A German tourist in Phang Nga Province was attacked by a large fish on his right leg, leaving behind a long bite wound on 12 January 2020. Peter 75 years old from Germany was swimming in the waters of Nang Thong Beach with his wife. They were about 6 meters away from the shore when Peter felt a large fish swimming around him, suddenly the fish attacked and bit his leg leaving behind a 20-centimeter bite mark before swimming away.
The local rescue team was notified of the accident and Peter was delivered to the Andaman Hub Medical Center before he was later transferred to a private hospital in Phuket Province. The tourist had insurance and wanted to get medical care in Phuket. Peter was having a relaxing moment with his life when an unexpected turn of events took place.
Peter stated that he was swimming in the waters when one of his hands accidentally touched something that was swimming around him. He thought it must’ve been a big fish and brushed the feeling off. The waters were not clear so Peter didn’t know what fish it was, just that it was surely large. He continued swimming when suddenly the fish attacked his right leg with a full-on bite that left him bleeding. The fish let go after the first bite and swam away. Peter screamed for help from other tourists swimming nearby.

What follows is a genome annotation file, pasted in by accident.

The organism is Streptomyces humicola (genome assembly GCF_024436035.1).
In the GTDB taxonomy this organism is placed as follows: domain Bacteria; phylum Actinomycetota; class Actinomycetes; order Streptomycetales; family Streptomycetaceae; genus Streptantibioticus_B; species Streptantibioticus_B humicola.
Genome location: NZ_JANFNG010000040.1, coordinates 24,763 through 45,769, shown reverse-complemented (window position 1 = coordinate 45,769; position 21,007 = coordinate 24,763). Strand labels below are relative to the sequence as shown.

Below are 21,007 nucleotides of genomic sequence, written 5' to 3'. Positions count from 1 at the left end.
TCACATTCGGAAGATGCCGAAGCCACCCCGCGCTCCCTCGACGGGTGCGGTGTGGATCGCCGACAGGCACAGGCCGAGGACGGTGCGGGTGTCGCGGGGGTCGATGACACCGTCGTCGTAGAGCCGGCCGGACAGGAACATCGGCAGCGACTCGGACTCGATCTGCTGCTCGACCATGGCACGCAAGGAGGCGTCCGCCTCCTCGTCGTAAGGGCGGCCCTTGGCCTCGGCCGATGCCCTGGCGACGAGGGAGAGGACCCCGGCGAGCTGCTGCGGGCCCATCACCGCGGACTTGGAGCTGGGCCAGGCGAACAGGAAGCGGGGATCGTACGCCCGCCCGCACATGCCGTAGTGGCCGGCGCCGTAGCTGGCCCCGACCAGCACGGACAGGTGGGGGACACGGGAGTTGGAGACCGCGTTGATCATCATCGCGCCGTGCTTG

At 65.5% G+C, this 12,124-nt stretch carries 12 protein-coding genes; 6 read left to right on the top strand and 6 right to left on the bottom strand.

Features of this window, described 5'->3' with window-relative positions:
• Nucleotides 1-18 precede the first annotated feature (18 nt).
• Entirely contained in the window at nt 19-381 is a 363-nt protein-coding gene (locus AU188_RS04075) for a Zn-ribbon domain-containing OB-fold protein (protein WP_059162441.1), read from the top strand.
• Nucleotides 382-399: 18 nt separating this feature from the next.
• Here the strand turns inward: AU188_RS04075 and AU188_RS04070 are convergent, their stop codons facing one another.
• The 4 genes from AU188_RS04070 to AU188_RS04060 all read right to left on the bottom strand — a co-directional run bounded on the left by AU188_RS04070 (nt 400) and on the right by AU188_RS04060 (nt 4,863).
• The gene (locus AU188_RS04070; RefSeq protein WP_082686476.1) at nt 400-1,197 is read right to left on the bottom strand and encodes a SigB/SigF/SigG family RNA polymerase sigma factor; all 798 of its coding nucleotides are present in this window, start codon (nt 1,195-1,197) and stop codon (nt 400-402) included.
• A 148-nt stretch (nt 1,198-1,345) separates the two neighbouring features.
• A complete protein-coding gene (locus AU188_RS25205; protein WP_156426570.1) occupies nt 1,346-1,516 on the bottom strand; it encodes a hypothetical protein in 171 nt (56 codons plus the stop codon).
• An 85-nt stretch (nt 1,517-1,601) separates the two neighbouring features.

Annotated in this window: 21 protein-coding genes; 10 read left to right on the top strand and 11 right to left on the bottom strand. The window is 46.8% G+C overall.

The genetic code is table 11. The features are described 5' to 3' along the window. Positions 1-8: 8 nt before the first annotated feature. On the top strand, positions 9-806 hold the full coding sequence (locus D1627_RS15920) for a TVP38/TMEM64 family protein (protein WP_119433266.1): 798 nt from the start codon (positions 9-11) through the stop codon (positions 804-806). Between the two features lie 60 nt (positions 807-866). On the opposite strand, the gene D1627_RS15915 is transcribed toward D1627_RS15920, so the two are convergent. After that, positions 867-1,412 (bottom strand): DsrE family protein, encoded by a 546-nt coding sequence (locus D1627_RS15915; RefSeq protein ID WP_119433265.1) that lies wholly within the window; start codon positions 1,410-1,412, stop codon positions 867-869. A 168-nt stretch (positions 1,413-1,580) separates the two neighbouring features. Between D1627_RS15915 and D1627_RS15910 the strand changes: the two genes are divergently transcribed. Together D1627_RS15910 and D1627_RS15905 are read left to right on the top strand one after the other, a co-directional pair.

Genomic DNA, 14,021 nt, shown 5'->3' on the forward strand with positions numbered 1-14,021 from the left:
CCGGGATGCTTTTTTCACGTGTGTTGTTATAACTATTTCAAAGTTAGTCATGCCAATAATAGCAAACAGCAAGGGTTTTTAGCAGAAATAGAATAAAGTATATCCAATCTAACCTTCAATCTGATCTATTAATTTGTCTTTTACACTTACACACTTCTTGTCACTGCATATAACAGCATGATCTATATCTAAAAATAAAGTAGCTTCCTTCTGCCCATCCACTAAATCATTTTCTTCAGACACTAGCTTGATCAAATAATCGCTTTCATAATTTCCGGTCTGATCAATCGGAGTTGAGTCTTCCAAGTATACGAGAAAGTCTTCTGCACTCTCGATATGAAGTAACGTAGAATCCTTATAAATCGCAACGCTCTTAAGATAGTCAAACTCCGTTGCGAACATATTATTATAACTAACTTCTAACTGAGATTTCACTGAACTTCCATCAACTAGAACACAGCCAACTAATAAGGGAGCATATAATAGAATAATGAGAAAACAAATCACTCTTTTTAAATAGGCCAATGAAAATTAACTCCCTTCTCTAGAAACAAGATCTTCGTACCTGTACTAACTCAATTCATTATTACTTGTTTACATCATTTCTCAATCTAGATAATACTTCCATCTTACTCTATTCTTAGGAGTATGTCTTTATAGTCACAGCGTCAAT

Prof. Thon Thamrongnawasawat a marine ecologist from Kasetsart University posted on his personal Facebook about the incident. He stated that shark attacks in Thailand rarely happens, including the attack in Phuket year 2017 and in Khao Tao year 2018. The attacks usually leave behind small bites. In this case, the bite might’ve been from the Bull Shark. A Blacktip Reef Shark would leave behind smaller bites. These sharks don’t usually attack animals that are larger than themselves. The shark might have thought the moving leg was a prey from the muddy water. This is why it let go and swam away after the first bite. Bull Sharks can be found along the Gulf of Thailand and the Andaman Sea. There have been no deaths from Shark attacks in Thailand and there are only 5 to 10 deaths each year from shark attacks globally.
Source: Sanook, Facebook Account: Thon Thamrongnawasawat